Poor Sisko is having a miserable first few weeks. After the splendor of meeting the Prophets, he’s had to deal with two serious terrorist threats left over from the Cardassian occupation of Bajor. He’s sensitive enough to realize in both cases that the Cardassians are the real villains, even if the Bajorans have put thousands of innocent lives at stake in their struggle for freedom, but he clearly has similar concerns to the O’Briens about whether he did the right thing bringing his young child to this tumultuous, dangerous station. Sisko has no choice but to leave poor Jake, who is desperately struggling to make himself understood, in the hands of a medical team he barely knows so that he can go address the larger issues of where the virus came from and how to stop it before it spreads. Neutral alien captains, who were apparently used to being able to bully or bribe their way into getting their ships repaired and sent on while the Cardassians controlled the station, clearly aren’t happy when first O’Brien and then Sisko explains that things will be different with the Federation in charge. The frustrations with the technical and bureaucratic failures during the transition period seem entirely believable and very nicely delineated, even Quark’s meddling to keep his bar in business and Odo’s reluctant acceptance of the idea that the station needs someone with Quark’s dubious skills. (They’re both wrong that Rom is an idiot, but Odo doesn’t realize yet that Rom is hiding his true intelligence from Quark for his own strategic reasons.)

I’m not sure whether the writers intended to suggest that the situation on Bajor is as dire as it seems at this point. Desperately in need of information from a doctor whom she suspected was in cahoots with a terrorist who specialized in germ warfare, Kira doesn’t even bother going through official government channels to track him down and force him to help undo the damage set in motion while the Cardassians were in charge; instead she asks someone she evidently knew personally during the Occupation, who manages to find out where Surmak Ren now works yet has no useful suggestions for enlisting the man’s cooperation. Considering that Kira also single-handedly negotiated amnesty for former terrorists from the Khon-Ma, she’s looking not only like Bajor’s greatest resource on the Resistance but also its most skilled politician. I can’t imagine anyone in Starfleet suggesting taking a ship and kidnapping the doctor in question, but Kira doesn’t wait around to debate the ethics or consider alternatives. Not only is she confident that she can snatch Surmak from his office, she’s equally sure that he can be recruited to help undo the damage wrought by a scientist he claims he barely knew – if not for moral reasons, than because her presence will infect him and make her problem his. On TNG, such actions would have gotten a crewmember called before Picard for a long lecture; on DS9, this is admirable thinking outside the Starfleet box.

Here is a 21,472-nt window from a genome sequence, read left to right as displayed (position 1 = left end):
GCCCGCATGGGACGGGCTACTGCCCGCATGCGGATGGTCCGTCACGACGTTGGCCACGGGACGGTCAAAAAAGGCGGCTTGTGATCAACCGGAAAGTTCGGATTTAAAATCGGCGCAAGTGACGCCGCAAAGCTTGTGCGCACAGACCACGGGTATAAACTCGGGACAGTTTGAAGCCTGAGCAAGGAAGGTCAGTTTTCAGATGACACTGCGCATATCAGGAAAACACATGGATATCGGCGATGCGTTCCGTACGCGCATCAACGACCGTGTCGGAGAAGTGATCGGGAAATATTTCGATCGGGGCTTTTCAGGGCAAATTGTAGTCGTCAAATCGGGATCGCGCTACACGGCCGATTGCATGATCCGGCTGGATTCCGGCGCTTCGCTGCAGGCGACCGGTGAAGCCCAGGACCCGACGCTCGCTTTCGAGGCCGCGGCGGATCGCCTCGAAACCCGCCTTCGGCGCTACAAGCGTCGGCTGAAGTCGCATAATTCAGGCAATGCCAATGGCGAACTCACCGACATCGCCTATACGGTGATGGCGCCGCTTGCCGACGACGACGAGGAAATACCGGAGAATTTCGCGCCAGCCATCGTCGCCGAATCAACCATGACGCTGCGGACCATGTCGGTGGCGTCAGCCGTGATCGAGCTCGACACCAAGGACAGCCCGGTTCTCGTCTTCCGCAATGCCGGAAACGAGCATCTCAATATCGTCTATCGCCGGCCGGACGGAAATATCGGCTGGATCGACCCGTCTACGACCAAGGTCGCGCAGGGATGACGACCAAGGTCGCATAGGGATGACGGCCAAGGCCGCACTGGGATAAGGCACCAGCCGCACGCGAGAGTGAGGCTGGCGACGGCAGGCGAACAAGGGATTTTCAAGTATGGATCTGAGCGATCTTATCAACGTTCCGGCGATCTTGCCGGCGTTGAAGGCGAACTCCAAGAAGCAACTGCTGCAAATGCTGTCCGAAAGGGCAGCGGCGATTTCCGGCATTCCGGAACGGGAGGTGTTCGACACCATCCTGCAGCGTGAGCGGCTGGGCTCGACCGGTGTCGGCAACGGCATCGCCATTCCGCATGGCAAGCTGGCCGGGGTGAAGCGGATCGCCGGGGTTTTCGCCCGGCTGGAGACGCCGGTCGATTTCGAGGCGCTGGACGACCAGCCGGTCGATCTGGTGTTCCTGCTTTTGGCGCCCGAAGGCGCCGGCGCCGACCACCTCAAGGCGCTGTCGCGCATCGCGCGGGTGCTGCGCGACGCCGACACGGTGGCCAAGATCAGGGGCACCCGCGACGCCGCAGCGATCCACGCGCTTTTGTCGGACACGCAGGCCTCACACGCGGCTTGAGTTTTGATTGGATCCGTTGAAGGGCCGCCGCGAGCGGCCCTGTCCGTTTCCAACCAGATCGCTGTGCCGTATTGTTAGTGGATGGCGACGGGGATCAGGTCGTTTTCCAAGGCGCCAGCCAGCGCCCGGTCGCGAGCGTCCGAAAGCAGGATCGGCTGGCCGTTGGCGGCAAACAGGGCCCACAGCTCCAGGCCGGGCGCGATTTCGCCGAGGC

In the Biblical story of Babel, the people started off united, speaking a single language, then were punished for their hubris and scattered at the end, unable to understand each other. It’s an odd title for this episode, where despite the aphasia most of the station’s diverse beings come away with a greater understanding of one another. There are some small amusing moments like Dax, walking with Kira, noting that men are checking them out and saying that since she hasn’t been female in 80 years, she’d forgotten how different it was; Kira asking Quark whether there’s a celebration because he cheated his 1000th customer; Quark telling Odo of an old Ferengi saying – actually one of the Ferengi Rules of Acquisition – “Never ask when you can take”; Odo realizing as Quark transports him to the docking ring that Quark has never operated a transporter before. Then there’s the creepiness of Bashir calling the genetically engineered virus a work of genius and saying he would like to meet whoever made it (this is presumably years before the writers decided that Bashir himself was the product of genetic engineering). Because of that line, I can’t be too sorry that Bashir himself doesn’t get to find the antidote and get the credit for curing everyone. The hotshot deserves to be taken down a bit while the unlikely team of heroes, Odo and Quark, save the station.

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  • http://www.facebook.com/Toriach Roy Frank Tottie

    One of the things that I like about Babel is that while in some ways it’s not quite a fully formed DS9 episode, it cannot I feel be dismissed as nothing more than a TNG redress, thanks to the fact that the main problem doesn’t merely come out of the blue from the aliens of the week, but rather is caused in part by what has taken place in the past with the stations history. As a result it makes even a weaker story (and I’d put the weakest of DS9 stories against many of the stronger ones of other Treks) feel much more grounded and plausible.